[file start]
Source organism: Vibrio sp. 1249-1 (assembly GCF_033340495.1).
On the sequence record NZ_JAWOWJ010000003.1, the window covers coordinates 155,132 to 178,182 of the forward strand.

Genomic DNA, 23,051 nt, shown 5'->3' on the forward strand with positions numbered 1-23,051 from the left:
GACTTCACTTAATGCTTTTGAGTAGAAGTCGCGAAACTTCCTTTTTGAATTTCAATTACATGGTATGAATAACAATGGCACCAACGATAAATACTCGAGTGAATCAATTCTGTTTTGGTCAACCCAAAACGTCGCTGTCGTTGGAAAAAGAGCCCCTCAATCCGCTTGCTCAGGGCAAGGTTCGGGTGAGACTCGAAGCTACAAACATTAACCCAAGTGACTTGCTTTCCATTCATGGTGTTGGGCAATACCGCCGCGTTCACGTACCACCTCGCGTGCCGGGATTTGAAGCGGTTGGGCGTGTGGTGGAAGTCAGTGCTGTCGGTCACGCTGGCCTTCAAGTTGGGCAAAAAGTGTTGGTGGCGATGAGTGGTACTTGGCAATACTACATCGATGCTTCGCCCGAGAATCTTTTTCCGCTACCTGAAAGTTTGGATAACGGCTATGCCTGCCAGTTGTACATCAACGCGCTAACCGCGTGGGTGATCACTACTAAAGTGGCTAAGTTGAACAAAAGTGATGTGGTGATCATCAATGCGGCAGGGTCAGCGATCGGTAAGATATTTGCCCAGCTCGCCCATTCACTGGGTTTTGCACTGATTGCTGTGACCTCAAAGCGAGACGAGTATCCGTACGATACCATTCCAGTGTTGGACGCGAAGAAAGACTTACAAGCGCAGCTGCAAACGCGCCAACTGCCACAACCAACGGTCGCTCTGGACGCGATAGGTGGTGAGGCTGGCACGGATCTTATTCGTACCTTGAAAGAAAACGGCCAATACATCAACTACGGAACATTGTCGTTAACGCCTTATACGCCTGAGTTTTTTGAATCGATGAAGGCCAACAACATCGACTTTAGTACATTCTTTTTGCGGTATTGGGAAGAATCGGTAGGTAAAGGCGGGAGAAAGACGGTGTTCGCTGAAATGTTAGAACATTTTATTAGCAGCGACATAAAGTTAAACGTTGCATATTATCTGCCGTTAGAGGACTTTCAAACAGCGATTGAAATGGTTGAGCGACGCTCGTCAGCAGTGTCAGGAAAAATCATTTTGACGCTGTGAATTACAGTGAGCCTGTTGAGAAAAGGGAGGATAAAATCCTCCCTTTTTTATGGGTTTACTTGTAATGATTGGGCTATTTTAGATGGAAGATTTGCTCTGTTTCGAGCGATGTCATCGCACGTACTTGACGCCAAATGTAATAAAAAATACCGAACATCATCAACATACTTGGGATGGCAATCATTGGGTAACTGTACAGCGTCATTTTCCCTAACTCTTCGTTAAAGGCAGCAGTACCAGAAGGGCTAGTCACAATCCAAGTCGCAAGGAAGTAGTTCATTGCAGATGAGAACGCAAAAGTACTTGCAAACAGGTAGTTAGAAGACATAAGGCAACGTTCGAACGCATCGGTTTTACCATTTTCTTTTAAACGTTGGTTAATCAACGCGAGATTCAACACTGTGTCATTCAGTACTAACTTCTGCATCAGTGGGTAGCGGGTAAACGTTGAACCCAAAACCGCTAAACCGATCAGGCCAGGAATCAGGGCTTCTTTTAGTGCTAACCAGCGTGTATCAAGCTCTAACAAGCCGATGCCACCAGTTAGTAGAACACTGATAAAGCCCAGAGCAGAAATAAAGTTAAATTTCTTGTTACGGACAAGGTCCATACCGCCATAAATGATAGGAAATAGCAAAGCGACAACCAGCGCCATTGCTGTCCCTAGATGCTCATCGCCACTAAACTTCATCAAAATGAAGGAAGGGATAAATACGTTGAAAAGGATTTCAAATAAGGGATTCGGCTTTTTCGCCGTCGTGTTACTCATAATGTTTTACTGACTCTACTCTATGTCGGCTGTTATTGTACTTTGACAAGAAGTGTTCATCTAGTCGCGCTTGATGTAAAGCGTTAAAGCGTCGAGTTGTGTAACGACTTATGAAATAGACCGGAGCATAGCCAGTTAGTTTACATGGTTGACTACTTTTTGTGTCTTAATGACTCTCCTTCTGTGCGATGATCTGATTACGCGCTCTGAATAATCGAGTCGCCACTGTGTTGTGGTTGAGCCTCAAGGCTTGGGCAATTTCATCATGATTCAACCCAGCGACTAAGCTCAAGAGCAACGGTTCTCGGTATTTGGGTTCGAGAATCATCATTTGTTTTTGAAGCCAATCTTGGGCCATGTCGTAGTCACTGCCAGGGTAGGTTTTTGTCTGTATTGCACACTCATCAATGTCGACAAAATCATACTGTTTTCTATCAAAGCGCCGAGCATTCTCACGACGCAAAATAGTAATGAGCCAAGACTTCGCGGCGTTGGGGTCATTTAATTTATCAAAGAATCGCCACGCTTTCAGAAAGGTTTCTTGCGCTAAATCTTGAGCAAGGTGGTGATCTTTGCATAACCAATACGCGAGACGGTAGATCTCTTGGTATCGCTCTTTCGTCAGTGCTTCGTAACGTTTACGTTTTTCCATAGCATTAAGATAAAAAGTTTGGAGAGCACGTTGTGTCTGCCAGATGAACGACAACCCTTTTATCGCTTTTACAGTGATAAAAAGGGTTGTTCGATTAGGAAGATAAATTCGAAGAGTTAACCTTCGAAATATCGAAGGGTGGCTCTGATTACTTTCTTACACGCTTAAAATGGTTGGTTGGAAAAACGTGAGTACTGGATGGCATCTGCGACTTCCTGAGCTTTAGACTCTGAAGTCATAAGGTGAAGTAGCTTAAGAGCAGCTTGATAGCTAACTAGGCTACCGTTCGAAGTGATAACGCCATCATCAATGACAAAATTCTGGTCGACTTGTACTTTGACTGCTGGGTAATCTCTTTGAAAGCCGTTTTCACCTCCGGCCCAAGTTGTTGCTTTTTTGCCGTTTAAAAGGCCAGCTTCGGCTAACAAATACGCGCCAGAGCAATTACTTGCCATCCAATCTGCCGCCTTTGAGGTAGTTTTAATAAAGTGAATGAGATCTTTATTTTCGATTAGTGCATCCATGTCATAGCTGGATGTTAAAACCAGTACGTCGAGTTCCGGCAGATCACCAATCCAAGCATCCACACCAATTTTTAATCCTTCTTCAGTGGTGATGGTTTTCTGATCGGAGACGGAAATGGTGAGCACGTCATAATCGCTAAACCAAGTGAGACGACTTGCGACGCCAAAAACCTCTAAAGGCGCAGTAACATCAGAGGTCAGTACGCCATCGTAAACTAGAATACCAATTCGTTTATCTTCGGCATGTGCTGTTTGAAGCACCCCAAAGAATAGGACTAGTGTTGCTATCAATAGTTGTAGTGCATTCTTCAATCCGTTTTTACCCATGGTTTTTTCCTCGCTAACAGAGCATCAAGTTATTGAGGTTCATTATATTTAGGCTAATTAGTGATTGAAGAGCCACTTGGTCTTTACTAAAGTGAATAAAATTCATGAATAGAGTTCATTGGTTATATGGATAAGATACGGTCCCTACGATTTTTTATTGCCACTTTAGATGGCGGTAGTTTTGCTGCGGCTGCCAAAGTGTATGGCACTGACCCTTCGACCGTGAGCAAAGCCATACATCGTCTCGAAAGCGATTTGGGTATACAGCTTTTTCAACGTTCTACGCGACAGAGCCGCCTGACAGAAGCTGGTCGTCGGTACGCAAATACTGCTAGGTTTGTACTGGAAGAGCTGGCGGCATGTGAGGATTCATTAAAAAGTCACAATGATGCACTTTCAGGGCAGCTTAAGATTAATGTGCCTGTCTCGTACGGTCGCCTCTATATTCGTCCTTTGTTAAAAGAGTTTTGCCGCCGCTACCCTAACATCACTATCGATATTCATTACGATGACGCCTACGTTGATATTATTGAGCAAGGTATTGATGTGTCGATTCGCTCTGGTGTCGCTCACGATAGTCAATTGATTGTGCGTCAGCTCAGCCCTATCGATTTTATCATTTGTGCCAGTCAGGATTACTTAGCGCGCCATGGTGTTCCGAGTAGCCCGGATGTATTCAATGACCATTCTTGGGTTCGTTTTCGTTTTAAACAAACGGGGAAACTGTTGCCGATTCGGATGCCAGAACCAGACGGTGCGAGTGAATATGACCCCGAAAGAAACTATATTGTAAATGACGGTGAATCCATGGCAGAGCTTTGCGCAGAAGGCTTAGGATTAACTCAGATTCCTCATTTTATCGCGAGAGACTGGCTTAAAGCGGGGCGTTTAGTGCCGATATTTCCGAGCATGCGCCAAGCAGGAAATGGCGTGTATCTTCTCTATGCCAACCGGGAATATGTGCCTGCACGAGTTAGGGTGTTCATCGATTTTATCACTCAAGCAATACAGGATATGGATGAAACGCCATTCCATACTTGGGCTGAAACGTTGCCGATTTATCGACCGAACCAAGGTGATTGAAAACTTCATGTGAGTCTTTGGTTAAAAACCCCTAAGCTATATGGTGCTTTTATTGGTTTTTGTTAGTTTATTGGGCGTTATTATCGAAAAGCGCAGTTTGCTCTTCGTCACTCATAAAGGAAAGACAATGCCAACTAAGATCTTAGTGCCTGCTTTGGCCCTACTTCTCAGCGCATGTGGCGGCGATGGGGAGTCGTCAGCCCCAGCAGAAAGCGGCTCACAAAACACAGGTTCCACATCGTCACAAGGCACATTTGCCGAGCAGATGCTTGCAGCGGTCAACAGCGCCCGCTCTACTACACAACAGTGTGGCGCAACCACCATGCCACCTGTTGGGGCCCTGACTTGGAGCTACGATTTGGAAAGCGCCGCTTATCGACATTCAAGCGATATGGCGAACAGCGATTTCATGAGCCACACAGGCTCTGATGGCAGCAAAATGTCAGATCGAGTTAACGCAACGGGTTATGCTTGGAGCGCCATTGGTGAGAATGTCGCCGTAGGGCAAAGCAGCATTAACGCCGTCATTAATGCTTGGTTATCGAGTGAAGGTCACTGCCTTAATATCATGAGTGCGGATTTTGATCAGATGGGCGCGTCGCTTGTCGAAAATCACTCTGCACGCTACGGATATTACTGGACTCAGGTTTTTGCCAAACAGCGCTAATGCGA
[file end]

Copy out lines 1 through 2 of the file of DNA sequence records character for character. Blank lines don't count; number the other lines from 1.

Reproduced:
Source organism: Vibrio sp. 1249-1 (assembly GCF_033340495.1).
On the sequence record NZ_JAWOWJ010000003.1, the window covers coordinates 155,132 to 178,182 of the forward strand.